Justice David Lillehaug concurred, joined by Chief Justice Lorie Gildea. Justice Paul Thissen dissented.

Ambiguity

Based on varying dictionary definitions of "insured," the court determined that it is ambiguous as used in section 41(a) because it could mean any party who is covered by some part of the insurance policy or any party who is covered by the specific section of the insurance policy that applies to the particular loss at issue.

It rejected Depositors' argument that interpreting section 41(a) to encompass all persons covered by the policy would make section 41(b) superfluous. The Court of Appeals has said that section 41(b) prohibits subrogation when two different policies, owned by two different persons but provided by the same company, are implicated in the same loss. In this instance, there is only one policy, covering two parties. It also rejected the argument that "insured" really means "named insured," and the argument that internal allocation of the loss informs the definition of insured.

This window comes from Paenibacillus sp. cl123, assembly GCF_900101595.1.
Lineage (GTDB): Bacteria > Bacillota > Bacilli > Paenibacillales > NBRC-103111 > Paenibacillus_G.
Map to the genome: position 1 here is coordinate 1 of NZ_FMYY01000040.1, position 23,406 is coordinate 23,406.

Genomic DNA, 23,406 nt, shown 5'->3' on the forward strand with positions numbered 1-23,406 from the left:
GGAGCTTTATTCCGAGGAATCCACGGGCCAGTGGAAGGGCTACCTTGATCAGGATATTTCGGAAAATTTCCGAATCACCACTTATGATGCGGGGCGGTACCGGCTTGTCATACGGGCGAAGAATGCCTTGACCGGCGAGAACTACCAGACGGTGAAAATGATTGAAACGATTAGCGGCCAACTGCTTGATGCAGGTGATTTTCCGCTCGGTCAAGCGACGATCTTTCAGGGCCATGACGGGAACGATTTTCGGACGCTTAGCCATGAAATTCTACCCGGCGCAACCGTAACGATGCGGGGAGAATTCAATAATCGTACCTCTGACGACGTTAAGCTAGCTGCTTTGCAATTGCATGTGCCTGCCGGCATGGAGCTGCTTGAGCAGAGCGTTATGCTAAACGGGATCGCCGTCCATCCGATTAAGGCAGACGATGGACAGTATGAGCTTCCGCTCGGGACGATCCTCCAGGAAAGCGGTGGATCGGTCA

Legislative intent

Finding no legislative history for Minn. Stat. Sec. 60A.41, the court turned to another section, Minn Stat. 60A.0811, subd. 1(2), which does not directly apply to section 41 but would be consistent with interpreting "insured" as anyone insured under the policy. That section uses the term "named insured."

The court also looked to policy considerations to determine how the statutory language is best interpreted. It acknowledged the great disparity in bargaining power between insurance companies and those who seek insurance and that ambiguities in an insurance policy are generally resolved in favor of the insured. It thus concluded that public policy supported a determination that "insured" under section 41(a) means any person who has coverage under the policy.